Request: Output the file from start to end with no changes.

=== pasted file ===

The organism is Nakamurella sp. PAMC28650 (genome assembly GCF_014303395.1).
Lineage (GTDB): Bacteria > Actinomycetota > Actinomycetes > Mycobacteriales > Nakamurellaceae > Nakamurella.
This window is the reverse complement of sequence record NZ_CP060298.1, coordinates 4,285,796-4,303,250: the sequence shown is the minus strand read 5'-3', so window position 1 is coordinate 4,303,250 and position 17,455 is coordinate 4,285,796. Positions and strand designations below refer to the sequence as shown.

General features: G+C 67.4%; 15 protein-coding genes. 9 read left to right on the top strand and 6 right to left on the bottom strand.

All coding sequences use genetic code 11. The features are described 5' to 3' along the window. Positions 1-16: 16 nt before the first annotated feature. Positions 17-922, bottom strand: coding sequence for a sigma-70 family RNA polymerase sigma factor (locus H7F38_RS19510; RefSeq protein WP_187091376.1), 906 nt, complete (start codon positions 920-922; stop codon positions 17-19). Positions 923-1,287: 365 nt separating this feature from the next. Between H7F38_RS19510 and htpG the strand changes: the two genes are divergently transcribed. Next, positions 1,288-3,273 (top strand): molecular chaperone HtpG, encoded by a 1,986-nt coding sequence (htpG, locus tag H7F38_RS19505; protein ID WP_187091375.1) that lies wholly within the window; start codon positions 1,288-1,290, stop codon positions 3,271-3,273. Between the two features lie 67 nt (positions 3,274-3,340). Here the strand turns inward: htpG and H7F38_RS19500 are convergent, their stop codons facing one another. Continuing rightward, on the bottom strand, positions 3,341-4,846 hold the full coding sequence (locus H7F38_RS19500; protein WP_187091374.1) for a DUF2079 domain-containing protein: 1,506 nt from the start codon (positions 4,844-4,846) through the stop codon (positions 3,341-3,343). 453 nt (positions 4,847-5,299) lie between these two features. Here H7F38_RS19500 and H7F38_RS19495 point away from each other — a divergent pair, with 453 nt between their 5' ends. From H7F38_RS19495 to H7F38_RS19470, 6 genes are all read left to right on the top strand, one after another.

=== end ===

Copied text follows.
The organism is Nakamurella sp. PAMC28650 (genome assembly GCF_014303395.1).
Lineage (GTDB): Bacteria > Actinomycetota > Actinomycetes > Mycobacteriales > Nakamurellaceae > Nakamurella.
This window is the reverse complement of sequence record NZ_CP060298.1, coordinates 4,285,796-4,303,250: the sequence shown is the minus strand read 5'-3', so window position 1 is coordinate 4,303,250 and position 17,455 is coordinate 4,285,796. Positions and strand designations below refer to the sequence as shown.

General features: G+C 67.4%; 15 protein-coding genes. 9 read left to right on the top strand and 6 right to left on the bottom strand.

All coding sequences use genetic code 11. The features are described 5' to 3' along the window. Positions 1-16: 16 nt before the first annotated feature. Positions 17-922, bottom strand: coding sequence for a sigma-70 family RNA polymerase sigma factor (locus H7F38_RS19510; RefSeq protein WP_187091376.1), 906 nt, complete (start codon positions 920-922; stop codon positions 17-19). Positions 923-1,287: 365 nt separating this feature from the next. Between H7F38_RS19510 and htpG the strand changes: the two genes are divergently transcribed. Next, positions 1,288-3,273 (top strand): molecular chaperone HtpG, encoded by a 1,986-nt coding sequence (htpG, locus tag H7F38_RS19505; protein ID WP_187091375.1) that lies wholly within the window; start codon positions 1,288-1,290, stop codon positions 3,271-3,273. Between the two features lie 67 nt (positions 3,274-3,340). Here the strand turns inward: htpG and H7F38_RS19500 are convergent, their stop codons facing one another. Continuing rightward, on the bottom strand, positions 3,341-4,846 hold the full coding sequence (locus H7F38_RS19500; protein WP_187091374.1) for a DUF2079 domain-containing protein: 1,506 nt from the start codon (positions 4,844-4,846) through the stop codon (positions 3,341-3,343). 453 nt (positions 4,847-5,299) lie between these two features. Here H7F38_RS19500 and H7F38_RS19495 point away from each other — a divergent pair, with 453 nt between their 5' ends. From H7F38_RS19495 to H7F38_RS19470, 6 genes are all read left to right on the top strand, one after another.